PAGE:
However, there is plenty of evidence contradicting such propaganda. It is common knowledge that when Iraqi forces attacked Iranian territory in 1980, the MEK rushed to defend their homeland. The State Department went on the record in 1984 to admit this fact, noting in a report to Congress that "Iraq invaded Iran (September 1980). Mujahedin units went to the front immediately. They were tolerated by the fundamentalists only in the first hectic days of the war, and most were soon expelled." Between 1982 and 1988, hundreds of thousands of Iranians lost their lives or were severely injured during the Iran-Iraq war. While the MEK advocated for peace, Reza Pahlavi and others supported the prolonged conflict under the guise of national honor. They owe the Iranian people an apology for their role in prolonging the suffering caused by the war.

Today, even some of the most senior IRGC commanders during the war say that it should not have continued after 1982. For example, former IRGC commander Mohsen Rezai said on September 25, 2016: "Iranian forces should not have entered Iraqi territory." The cost of this unpatriotic war was enormous. It was so unpopular that according to an official in 2017, "during the war, 600,000 soldiers fled the fronts." An estimated 100,000 child soldiers were killed by the mullahs after being sent to the fronts. 

In a 2018 interview with a Farsi language television channel, he said, “I am in contact with the Army, the Basij and the IRGC. We are communicating. They are sending their signals, declaring their readiness, and their alignment with the people.”Reza Pahlavi also made the ridiculous claim that MEK was involved in the 1988 chemical attack on Halabja. A French lawyer, Emmanuel Ludot, told France's ARTE TV on September 27, 2005, that the regime's ambassador in Paris had invited him to the Iranian embassy to say, “Let us agree on a common culprit which is the MEK. You should say that the MEK did this and we will also say that the MEK did it. In this way we can save both parties' reputation. What do you think?”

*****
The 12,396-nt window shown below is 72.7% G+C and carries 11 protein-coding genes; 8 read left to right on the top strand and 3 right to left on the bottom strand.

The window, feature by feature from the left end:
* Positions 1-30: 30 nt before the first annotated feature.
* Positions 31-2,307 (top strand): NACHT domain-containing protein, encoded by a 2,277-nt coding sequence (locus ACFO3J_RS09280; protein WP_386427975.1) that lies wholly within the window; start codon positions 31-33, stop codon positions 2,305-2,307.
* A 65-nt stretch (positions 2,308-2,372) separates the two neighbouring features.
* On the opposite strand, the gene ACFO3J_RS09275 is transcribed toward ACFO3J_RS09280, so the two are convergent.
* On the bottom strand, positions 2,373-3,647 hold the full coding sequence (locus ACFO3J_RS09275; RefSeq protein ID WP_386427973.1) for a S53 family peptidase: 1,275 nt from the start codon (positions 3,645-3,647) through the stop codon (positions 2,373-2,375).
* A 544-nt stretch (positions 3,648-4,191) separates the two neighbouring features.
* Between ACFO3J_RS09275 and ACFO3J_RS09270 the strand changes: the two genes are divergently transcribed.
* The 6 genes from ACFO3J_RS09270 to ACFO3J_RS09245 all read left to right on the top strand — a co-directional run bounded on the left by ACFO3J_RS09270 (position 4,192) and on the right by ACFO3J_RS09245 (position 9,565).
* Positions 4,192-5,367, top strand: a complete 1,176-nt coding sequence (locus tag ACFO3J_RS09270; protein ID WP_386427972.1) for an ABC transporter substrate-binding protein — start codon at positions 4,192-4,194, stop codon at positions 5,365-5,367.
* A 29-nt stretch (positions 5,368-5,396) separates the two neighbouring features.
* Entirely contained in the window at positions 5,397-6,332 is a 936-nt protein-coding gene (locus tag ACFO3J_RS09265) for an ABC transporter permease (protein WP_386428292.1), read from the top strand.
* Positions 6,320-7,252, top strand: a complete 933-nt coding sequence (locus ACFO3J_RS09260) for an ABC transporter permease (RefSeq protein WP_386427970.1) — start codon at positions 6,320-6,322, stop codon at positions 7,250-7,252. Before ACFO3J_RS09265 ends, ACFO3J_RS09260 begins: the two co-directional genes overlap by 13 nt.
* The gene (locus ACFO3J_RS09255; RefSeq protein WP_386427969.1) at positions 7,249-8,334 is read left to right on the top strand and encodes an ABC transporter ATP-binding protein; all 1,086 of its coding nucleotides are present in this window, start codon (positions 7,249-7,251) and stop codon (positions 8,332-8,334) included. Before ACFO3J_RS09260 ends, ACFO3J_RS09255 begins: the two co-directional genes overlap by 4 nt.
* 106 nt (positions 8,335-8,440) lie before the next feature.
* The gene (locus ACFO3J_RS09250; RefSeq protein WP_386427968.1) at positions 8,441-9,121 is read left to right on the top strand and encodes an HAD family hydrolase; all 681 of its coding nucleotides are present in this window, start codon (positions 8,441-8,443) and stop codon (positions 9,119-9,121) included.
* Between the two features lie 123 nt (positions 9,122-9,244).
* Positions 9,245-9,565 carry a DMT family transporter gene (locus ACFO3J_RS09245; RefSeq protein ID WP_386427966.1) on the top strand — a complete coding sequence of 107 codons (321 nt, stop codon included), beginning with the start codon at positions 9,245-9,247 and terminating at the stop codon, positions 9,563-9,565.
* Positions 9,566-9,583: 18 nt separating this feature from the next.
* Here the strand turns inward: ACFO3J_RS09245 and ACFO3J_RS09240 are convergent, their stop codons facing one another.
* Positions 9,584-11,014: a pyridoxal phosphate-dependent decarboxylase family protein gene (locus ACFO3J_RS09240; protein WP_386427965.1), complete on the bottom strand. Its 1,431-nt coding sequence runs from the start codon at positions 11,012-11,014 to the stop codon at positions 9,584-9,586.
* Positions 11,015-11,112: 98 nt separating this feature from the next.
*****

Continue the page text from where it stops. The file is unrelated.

Moreover, according to Reuters on May 22, 2002, "a 1999 legal document signed by a senior official of a major Iraqi Kurdish group that said there was no evidence the Mujahideen took part in the Iraqi government's 1991 campaign against the Kurds."As a reminder, his father brutalized Iranian Kurds, hanging the beloved founder of the Kurdistan Democratic Party of Iran (KDPI), Ghazi Muhammad in 1947 on the bogus charge of treason. 

In fact, major Kurdish parties have shunned Reza Pahlavi. For example, a KDPI senior leader said recently: "The Kurdish people struggled for 33 years to overcome the [Pahlavi] monarchic tyranny." He added that Reza Pahlavi "has defended the IRGC since the outset. We want to obtain freedoms in the future, but we cannot see these freedoms in the views of Reza Pahlavi." Pahlavi claims to have a unifying role above all Iranian opposition and justifies his lack of transparency regarding his views on essential issues. He even refuses to answer a simple question: who has granted him such a position? The son of Shah is displaying his own lack of a concrete plan for toppling the ayatollahs. Certainly, in the end, what springs up like a noxious weed to  practically interrupt the Iranian people's revolution will just as quickly vanish like foam on water.

Besides being the son of a deposed tyrant responsible for killing, imprisoning, and torturing dissidents and intellectuals while establishing a one-party system, he has no other credentials. It's highly ironic for someone like the son of the Shah, a political ignoramus to claim that people, particularly the MEK, can be prevented from accessing free and independent information in the 21st century, especially in the midst of the information age. According to the Christian Science Monitor, the lawyer “Mr. O'Dwyer claims that the Shah stole money [from Iran] and gave it to the Pahlavi Foundation and then stole the money from the foundation, which Mr. O'Dwyer says was run by the Shah… he [Mr. O'Dwyer] is asking for the return of some $56 billion from the Shah and some $3 billion from his sister, Princess Ashraf.”


A foreign diplomat once walked into Abraham Lincoln's office, finding the president polishing his own shoes. He asked in disdain: "Mr. President! You black your own boots?" Lincoln replied, "Yes, whose boots do you black?" The fact is that the MEK has relied on its own resources and might to develop the strongest opposition to the mullahs with deep roots in Iranian society. They are proud to be sacrificing their own lives and livelihoods for the Iranian people. Reza Pahlavi, on the other hand, will always court irrelevance in the minds of the Iranian people and democratic opposition because he seems to be shining the IRGC's boots.